I believe this must have been one of the kits that contributed to the classic “Tamiya” quote (throw glue and paint in the box, shake, open and, voilà: a nice model!). Everything fell together effortlessly!

For the record: I assembled the 8-piece cockpit and then added the rear bulkhead, oxygen bottles, radio, throttle and gear levers at their corresponding fuselage inner locations. Basic cockpit color was Hu78 for the British interior green, with instrument panel, levers, voltage regulator, stick grip, seat headrest and cushions black. The instrument panel was dry brushed with silver and had some red “knobs” added with a 10/0 brush. The various raised cockpit details were dry brushed, too and the seat received seat belts made from doped masking tape, their buckles simulated with my fine tip silver pen.

I proceeded by joining the two fuselage halves, throwing the assembled cockpit from the undersides and attaching the lower one piece wing. The upper wing halves followed, which were first attached to the fuselage root area. With the locating pins removed, they were then allowed to “rest” onto the lower wing mating surfaces, where they were joined by using the capillary action of very thin glue. This way, seamless wing root joints were ensured (not that the specific kit needed such help…). The cockpit “door” was attached at “closed” position, as well.

I continued by adding the elliptical wingtips, the tail planes, the three piece radiator, the two piece oil cooler and, of course, the three piece Vokes filter. I did not attach the 90 gal slipper tank: it was not very often carried and, personally, compromises the beautiful Vb Trop Spit looks. The radiator faces were painted black and dry brushed with silver, the Vokes and oil filter bland ends were just painted flat black, to provide an illusion of extra depth.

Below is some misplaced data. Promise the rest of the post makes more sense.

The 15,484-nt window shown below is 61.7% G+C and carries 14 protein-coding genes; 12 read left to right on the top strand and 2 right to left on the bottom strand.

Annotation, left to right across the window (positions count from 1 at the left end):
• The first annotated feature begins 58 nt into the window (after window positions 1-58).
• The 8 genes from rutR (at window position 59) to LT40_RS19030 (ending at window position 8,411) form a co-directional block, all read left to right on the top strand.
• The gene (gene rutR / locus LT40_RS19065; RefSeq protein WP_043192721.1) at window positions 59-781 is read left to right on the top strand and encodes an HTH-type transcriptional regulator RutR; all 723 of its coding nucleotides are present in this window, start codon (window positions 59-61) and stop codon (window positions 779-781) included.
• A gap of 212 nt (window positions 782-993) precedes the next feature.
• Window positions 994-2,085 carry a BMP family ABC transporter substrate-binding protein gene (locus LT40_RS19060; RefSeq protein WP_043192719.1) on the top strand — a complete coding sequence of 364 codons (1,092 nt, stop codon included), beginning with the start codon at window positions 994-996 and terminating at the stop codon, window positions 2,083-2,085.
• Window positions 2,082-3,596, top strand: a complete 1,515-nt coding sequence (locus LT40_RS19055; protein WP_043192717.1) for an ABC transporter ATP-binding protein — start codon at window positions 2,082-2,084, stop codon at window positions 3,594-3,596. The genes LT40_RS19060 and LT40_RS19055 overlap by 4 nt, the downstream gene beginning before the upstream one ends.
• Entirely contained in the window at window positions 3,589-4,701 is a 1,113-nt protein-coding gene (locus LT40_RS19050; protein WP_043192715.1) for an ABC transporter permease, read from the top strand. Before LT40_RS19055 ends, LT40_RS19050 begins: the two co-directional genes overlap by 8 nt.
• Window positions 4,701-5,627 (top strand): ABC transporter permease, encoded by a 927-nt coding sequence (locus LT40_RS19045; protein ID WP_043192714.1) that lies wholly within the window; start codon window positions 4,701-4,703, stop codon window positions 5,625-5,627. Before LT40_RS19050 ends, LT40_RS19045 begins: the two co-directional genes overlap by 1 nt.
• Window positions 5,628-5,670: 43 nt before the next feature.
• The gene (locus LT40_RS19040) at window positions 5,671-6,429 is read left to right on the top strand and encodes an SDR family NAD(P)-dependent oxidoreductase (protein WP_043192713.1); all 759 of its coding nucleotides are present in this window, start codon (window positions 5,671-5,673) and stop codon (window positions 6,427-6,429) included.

No filler was needed whatsoever and, after some light sanding, I blanked the cockpit, radiator and filter openings and headed to the paint shop!


I first applied an underside coat of Hu159, for the Azure Blue. All landing gear parts, wheel bays and door innards received the same color, as well. After masking the undersides, I freehanded the top camo by using Hu29 and Hu63 for the dark brown and tan respectively. Upon removing the masks, I gave the model a coat of Future and went on to apply the decals.

I used the kit decals, which, though not the thinnest and not the quickest in detaching from their backing paper, behaved very well: easy in application with good adherence, sufficiently opaque and no sign of silvering whatsoever. A coat Future sealed them.

I then went on and hand painted the fuselage and fin insignia red areas with Hu15 dark blue. The slightly different blue shade might have very well been observed in reality, as the Greek Squadrons performed the overpainting job by hand with whatever dark blue might have been available.

Since I could not locate that many pictorial records regarding the RHAF Vb’s in Africa, I decided to apply only a white “V” (it came from the decal sheet) at fuselage sides, without any serial number. This makes my chosen coding kind of a “generalized” assumption: “V” coded Greek Vb’s would almost surely have existed, but, most possibly, carrying serial numbers also. Oh well…